In 1967, French theorist Roland Barthes famously declared the metaphorical “death of the author” in his essay of the same name. Barthes rejected the Romantic idea of the author as a unique figure of genius. Still, despite his best efforts, this romantic notion of the heroic, solitary wordsmith lives on today.
In Medieval times, authors were seen as nothing more than craftsmen. But the Romantic poets – Byron, Coleridge, Blake, Shelley – singled out the writer as a figure of “spontaneous creativity”. As academic Clara Tuite has noted,
This Romantic writer was seen as either a solitary hero, a tragic artist, a melancholy genius – or all three. In the centuries since, famous authors have been both celebrated and panned, adored and ridiculed.Since Romantic times, we have often expected writers to be detached from the trappings of celebrity culture, aligning their integrity with an anti-commercial attitude. There is, argues author Joe Moran, a “nostalgia for some kind of transcendent, anti-economic, creative element in a secular, debased, commercialised culture” that we commonly attach to writers. Indeed theorist Lorraine York has asked if we can even use words like “fame” and “celebrity” to describe writers, “those notorious privacy-seeking, solitary scribblers”.
One of the first to question the idea of literary celebrity was the 18th century philosopher Jean-Jacques Rousseau, who found his own fame something of a burden. More recently, authors such as Jonathan Franzen, David Foster Wallace, and Dave Eggers have struggled with the desire for popularity and credibility. In today’s internet culture, reaction to a famous writer’s actions or utterances is quick and merciless. Next week, a new author will be thrust into the media spotlight, with the announcement of the Booker Prize winner.
Yet interestingly, discussions about the difficulties of being a famous writer rarely include women. The notion of the solitary genius is usually attached to men. A notable exception is the Italian novelist Elena Ferrante – who is famous, ironically, precisely because of her reluctance to engage with literary celebrity. Ferrante writes under a pseudonym, in her words, to “liberate myself from the anxiety of notoriety”.The extent to which her true identity has been picked over shows how our society craves constant closure, often at the expense of creativity and imagination. As Michel Foucault once noted, literary anonymity is “of interest only as a puzzle to be solved”.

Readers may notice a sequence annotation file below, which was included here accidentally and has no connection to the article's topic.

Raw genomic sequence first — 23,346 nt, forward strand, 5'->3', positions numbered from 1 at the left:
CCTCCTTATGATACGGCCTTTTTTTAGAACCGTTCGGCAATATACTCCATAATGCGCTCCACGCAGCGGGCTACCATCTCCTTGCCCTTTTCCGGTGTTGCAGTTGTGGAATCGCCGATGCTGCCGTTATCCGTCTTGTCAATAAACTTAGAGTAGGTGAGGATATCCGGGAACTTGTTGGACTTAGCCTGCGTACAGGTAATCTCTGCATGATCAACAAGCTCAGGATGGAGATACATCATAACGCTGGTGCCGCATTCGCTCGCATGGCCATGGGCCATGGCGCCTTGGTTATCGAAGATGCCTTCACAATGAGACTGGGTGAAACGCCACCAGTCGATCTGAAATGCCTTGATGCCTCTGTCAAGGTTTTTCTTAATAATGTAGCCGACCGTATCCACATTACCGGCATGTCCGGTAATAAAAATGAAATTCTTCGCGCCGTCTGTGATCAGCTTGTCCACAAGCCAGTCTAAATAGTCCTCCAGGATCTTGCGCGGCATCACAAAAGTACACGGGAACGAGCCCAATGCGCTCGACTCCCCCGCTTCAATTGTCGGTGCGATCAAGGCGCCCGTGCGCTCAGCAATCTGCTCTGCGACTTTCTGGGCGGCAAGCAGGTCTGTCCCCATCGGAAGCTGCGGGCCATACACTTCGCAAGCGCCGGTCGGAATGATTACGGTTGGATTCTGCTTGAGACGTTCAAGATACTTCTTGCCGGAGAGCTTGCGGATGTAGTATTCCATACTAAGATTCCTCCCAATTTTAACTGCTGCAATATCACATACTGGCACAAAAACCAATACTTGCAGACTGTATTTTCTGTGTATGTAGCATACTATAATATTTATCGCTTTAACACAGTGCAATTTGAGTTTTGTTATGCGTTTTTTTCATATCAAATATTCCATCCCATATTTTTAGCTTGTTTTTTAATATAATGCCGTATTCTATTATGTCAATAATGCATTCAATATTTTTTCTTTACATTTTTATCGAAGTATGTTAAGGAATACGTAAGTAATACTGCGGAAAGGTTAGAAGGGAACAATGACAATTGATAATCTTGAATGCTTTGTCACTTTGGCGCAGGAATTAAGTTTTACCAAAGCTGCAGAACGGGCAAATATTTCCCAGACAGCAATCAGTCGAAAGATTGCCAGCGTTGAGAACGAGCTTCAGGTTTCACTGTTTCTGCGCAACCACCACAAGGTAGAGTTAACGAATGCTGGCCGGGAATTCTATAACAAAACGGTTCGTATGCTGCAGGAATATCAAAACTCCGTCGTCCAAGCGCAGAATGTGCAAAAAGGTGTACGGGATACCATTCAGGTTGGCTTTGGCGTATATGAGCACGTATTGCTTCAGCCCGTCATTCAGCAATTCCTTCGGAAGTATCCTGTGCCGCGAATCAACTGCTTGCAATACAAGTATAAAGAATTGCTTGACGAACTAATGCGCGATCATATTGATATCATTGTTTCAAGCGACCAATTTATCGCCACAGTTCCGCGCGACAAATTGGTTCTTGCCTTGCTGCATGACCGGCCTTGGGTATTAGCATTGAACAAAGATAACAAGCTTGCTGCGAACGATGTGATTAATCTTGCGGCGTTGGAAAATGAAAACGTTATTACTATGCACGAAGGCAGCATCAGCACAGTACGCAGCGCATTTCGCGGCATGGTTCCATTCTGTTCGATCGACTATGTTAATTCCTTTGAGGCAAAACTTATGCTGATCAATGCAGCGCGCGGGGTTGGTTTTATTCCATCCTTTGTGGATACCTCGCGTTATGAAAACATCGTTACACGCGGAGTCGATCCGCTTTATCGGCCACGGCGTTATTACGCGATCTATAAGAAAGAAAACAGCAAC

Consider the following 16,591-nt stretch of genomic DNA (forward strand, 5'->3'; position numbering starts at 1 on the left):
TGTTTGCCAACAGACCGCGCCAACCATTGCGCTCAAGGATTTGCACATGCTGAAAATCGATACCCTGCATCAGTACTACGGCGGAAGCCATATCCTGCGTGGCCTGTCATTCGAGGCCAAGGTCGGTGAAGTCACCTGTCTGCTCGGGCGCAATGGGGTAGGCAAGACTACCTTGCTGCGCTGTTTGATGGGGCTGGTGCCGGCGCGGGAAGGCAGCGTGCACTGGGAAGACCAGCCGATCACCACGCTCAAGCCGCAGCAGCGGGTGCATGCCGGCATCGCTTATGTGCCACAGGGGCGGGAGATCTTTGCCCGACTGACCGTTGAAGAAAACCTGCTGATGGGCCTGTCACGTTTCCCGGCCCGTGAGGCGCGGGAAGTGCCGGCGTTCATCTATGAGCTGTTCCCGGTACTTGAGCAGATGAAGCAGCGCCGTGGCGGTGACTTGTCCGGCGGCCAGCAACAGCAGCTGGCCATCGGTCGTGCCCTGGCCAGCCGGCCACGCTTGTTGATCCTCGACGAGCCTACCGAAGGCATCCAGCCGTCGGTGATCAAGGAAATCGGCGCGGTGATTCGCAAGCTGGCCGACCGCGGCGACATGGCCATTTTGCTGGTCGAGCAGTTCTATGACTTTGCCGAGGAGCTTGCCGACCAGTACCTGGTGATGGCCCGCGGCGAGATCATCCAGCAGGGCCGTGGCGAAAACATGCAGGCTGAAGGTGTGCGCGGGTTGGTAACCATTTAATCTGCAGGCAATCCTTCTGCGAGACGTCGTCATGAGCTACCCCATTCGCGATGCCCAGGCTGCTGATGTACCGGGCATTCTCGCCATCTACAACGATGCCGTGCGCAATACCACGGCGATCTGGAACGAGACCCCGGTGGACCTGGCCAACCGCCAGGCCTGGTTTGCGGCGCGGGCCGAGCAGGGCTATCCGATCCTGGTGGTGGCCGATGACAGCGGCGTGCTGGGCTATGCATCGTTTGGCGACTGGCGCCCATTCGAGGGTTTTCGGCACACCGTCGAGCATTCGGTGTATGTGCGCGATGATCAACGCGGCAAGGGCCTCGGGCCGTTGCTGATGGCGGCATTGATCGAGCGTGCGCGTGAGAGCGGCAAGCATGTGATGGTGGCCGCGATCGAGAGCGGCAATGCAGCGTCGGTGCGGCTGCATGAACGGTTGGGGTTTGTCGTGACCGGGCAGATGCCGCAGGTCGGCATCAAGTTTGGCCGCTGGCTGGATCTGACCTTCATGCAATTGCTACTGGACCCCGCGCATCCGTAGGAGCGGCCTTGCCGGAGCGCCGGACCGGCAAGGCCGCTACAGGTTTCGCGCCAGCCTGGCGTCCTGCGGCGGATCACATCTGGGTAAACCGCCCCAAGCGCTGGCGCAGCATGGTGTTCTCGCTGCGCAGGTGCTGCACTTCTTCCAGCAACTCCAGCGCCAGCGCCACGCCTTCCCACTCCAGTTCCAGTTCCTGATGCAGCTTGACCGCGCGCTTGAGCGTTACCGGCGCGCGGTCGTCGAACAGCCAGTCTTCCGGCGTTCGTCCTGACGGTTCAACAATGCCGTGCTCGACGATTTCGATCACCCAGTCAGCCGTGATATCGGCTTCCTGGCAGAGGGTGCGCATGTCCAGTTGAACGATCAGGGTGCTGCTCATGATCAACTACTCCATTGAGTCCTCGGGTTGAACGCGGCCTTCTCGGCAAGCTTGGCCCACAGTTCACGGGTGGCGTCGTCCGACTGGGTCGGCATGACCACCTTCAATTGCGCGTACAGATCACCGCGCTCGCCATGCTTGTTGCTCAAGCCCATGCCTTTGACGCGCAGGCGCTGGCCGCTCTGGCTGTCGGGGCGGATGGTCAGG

Such is the nature of contemporary celebrity culture that many cannot tolerate the idea of writers who prefer anonymity over fame. So those such as Thomas Pynchon, J.D. Salinger and Ferrante, who have evaded the limelight, have been scrutinised as much for their personal lives as their actual works.The 19th century writers Charles Dickens (hero of the working class) and Mark Twain (America’s most beloved humourist), were plagued with aspects of their fame. While Dickens was often criticised for appealing to the lower classes, Twain likened celebrities to clowns. Celebrity, he said, “is what a boy or a youth longs for more than for any other thing. He would be a clown in a circus […] he would sell himself to Satan, in order to attract attention and be talked about and envied”.
Yet Dickens and Twain also enjoyed their fame. Dickens was renowned for engaging his audiences at public lectures; Twain also went on speaking tours.
If we fast forward half a century or so, we come to Ernest Hemingway – another author who felt imprisoned by his fame. As theorist Leo Braudy puts it, Hemingway was caught between “his genius and its publicity”. In an undated writing fragment,He also called fellow writer F. Scott Fitzgerald a “hack” for writing Hollywood screenplays.
Yet Hemingway nevertheless helped promote the “Hemingway myth”, built around ideals of masculinity and genius. He was frequently photographed outdoors, fishing and hunting, or attending bullfights.
Then there was Norman Mailer, the pugnacious, Jewish author of The Naked and the Dead and Advertisements for Myself. In 1960, Mailer stabbed and seriously wounded his then-wife, Adele Morales with a pen-knife at a drunken party. (After pleading guilty to a charge of third-degree assault, he received a suspended sentence.)Mailer cultivated a public persona that certainly boosted his fame, but did little for his literary reputation. Many critics accused him of wasting his talents by shamelessly promoting himself; he did frequent TV interviews, including a particularly notorious appearance on The Dick Cavett Show, where he and Gore Vidal famously butted heads over Mailer’s public profile and ego.